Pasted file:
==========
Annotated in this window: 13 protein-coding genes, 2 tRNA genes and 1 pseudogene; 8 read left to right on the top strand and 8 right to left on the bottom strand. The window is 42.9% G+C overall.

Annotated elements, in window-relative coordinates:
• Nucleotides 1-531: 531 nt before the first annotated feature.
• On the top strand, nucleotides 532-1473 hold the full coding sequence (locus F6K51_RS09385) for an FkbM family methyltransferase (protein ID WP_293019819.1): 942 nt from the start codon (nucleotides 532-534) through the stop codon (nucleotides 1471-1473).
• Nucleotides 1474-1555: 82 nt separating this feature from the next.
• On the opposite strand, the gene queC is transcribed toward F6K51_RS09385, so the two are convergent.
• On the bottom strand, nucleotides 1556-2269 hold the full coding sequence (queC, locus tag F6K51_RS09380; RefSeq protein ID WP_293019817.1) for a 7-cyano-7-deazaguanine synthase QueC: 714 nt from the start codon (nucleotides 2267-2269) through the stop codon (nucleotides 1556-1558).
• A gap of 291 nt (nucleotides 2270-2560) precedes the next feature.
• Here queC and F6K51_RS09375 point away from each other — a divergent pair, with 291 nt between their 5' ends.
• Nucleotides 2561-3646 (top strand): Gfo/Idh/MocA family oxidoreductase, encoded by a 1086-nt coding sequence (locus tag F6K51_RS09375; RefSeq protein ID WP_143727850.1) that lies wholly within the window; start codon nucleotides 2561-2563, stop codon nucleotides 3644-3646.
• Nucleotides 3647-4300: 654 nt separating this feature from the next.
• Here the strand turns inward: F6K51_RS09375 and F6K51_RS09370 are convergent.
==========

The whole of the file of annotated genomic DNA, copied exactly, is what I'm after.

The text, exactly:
Annotated in this window: 13 protein-coding genes, 2 tRNA genes and 1 pseudogene; 8 read left to right on the top strand and 8 right to left on the bottom strand. The window is 42.9% G+C overall.

Annotated elements, in window-relative coordinates:
• Nucleotides 1-531: 531 nt before the first annotated feature.
• On the top strand, nucleotides 532-1473 hold the full coding sequence (locus F6K51_RS09385) for an FkbM family methyltransferase (protein ID WP_293019819.1): 942 nt from the start codon (nucleotides 532-534) through the stop codon (nucleotides 1471-1473).
• Nucleotides 1474-1555: 82 nt separating this feature from the next.
• On the opposite strand, the gene queC is transcribed toward F6K51_RS09385, so the two are convergent.
• On the bottom strand, nucleotides 1556-2269 hold the full coding sequence (queC, locus tag F6K51_RS09380; RefSeq protein ID WP_293019817.1) for a 7-cyano-7-deazaguanine synthase QueC: 714 nt from the start codon (nucleotides 2267-2269) through the stop codon (nucleotides 1556-1558).
• A gap of 291 nt (nucleotides 2270-2560) precedes the next feature.
• Here queC and F6K51_RS09375 point away from each other — a divergent pair, with 291 nt between their 5' ends.
• Nucleotides 2561-3646 (top strand): Gfo/Idh/MocA family oxidoreductase, encoded by a 1086-nt coding sequence (locus tag F6K51_RS09375; RefSeq protein ID WP_143727850.1) that lies wholly within the window; start codon nucleotides 2561-2563, stop codon nucleotides 3644-3646.
• Nucleotides 3647-4300: 654 nt separating this feature from the next.
• Here the strand turns inward: F6K51_RS09375 and F6K51_RS09370 are convergent.